Thursday, October 6, 2011

Pre-occupied with Wall St

Here we go again. I feel political reforms kickin' in. But all we need to do is get a little organization through.

“There is nothing automatic about democratic responsiveness”—Winner-Take-All Politics. We have to make it work. So the next question: is this your fight? Do you, an American, really need to care?

Well, yes. In a democracy where our politicians have failed to be accountable to us, it is time to make that happen. Let me put it this way (rather, let my awesome political economy book that has been keeping me feeling pumped about social and economic reform tell you) “Larry Bartels and Martin Gilens” have found a strong positive correlation to policy success for those in the top tier of wealth, that is, “there is a pretty high degree of congruence between senators' positions and the opinions of their constituents...in the top third of income distribution...When the opinions of the poor diverged from those of the well-off, the opinions of the poor ceased to have any apparent influence.” Simply put, the poor don't get squat of a voice.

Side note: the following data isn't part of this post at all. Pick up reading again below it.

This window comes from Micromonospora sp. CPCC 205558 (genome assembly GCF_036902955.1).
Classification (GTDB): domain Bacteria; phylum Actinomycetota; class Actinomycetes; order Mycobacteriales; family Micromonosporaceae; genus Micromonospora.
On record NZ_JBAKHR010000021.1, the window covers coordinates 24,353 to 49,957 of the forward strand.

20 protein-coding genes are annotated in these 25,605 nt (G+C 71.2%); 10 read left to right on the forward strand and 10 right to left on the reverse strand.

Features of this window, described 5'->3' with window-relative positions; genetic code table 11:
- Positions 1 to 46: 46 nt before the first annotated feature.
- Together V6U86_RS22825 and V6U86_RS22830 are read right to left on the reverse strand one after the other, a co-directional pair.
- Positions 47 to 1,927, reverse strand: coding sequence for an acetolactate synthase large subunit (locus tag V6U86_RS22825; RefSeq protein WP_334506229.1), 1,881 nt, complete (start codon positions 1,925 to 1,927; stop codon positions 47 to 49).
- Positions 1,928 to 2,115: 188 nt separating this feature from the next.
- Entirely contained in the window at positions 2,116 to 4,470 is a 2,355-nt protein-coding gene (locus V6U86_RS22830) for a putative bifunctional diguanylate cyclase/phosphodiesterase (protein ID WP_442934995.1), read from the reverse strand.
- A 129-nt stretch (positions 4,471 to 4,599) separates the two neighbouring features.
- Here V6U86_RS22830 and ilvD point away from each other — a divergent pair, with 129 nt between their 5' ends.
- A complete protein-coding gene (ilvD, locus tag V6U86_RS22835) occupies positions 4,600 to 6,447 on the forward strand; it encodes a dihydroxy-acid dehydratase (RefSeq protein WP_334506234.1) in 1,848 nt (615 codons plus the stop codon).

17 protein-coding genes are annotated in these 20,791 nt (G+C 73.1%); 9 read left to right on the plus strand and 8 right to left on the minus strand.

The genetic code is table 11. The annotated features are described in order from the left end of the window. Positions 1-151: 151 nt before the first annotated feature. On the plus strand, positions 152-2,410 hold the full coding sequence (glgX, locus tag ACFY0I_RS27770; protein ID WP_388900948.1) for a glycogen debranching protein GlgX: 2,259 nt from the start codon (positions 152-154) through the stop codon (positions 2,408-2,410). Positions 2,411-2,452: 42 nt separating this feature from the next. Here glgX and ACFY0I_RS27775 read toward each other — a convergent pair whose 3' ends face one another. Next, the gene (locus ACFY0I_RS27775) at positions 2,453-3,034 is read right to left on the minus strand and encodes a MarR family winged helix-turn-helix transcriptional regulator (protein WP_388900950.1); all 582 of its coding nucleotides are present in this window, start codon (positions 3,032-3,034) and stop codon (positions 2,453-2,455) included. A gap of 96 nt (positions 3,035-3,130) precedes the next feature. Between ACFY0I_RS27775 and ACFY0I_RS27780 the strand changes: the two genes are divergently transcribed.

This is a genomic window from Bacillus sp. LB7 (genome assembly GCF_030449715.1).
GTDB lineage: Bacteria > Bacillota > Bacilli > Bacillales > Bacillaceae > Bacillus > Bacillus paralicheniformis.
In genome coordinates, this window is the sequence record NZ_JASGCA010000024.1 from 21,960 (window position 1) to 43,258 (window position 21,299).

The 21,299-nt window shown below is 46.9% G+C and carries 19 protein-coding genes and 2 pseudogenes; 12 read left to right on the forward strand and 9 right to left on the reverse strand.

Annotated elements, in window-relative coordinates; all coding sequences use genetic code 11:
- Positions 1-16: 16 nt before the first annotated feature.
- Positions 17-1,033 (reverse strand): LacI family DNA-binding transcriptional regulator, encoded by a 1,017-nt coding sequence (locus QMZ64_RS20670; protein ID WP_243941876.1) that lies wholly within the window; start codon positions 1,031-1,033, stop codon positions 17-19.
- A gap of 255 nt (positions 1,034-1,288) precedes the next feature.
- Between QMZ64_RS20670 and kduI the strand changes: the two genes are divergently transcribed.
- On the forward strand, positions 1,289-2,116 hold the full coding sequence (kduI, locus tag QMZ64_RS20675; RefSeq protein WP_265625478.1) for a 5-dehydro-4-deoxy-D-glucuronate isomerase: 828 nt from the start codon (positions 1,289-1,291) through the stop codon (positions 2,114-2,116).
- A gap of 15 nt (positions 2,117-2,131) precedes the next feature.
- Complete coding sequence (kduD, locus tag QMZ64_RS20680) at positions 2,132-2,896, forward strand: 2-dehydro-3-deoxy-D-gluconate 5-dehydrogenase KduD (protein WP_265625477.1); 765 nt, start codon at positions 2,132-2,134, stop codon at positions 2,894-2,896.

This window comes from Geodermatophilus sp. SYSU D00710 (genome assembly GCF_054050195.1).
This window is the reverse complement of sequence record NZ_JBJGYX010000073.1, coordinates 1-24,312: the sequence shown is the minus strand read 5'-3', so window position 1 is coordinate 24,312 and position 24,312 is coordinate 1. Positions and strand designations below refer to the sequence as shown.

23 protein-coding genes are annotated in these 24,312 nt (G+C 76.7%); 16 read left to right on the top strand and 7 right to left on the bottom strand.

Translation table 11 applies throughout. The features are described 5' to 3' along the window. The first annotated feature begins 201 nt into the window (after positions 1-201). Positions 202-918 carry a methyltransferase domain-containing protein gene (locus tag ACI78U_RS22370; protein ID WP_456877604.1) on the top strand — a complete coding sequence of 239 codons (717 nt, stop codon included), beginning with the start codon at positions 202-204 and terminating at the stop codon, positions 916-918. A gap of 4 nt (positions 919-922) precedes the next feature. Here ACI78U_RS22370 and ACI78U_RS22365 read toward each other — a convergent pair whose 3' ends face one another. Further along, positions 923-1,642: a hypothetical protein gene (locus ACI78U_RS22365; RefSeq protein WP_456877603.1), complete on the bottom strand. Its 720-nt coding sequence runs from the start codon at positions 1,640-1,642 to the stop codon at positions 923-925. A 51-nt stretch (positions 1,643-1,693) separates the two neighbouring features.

And why should they? Americans don't give a damn. “In 1980...38% of Americans surveyed believed that the Soviet Union was a member of NATO.” And it hasn't gotten better, “in 2000...only 55% knew the Republicans were the majority party in the House—a success rate only a little superior to a random guess.” At least it's better than “the less than one third of Americans [who] know that a member of the House serves for two years or that a senator serves for six.”

And I repeat the mantra: I am asking for logical non-partisan political reform.

I want to organize to make the fight worth fighting. I want to shed light on an ignorant and feudal political backroom. I never want to fight for these things again. There is no reason that my outrage should originate from people not listening. From people not thinking. From a political system that does not ask, “what do we know and how can we help everyone with that information?”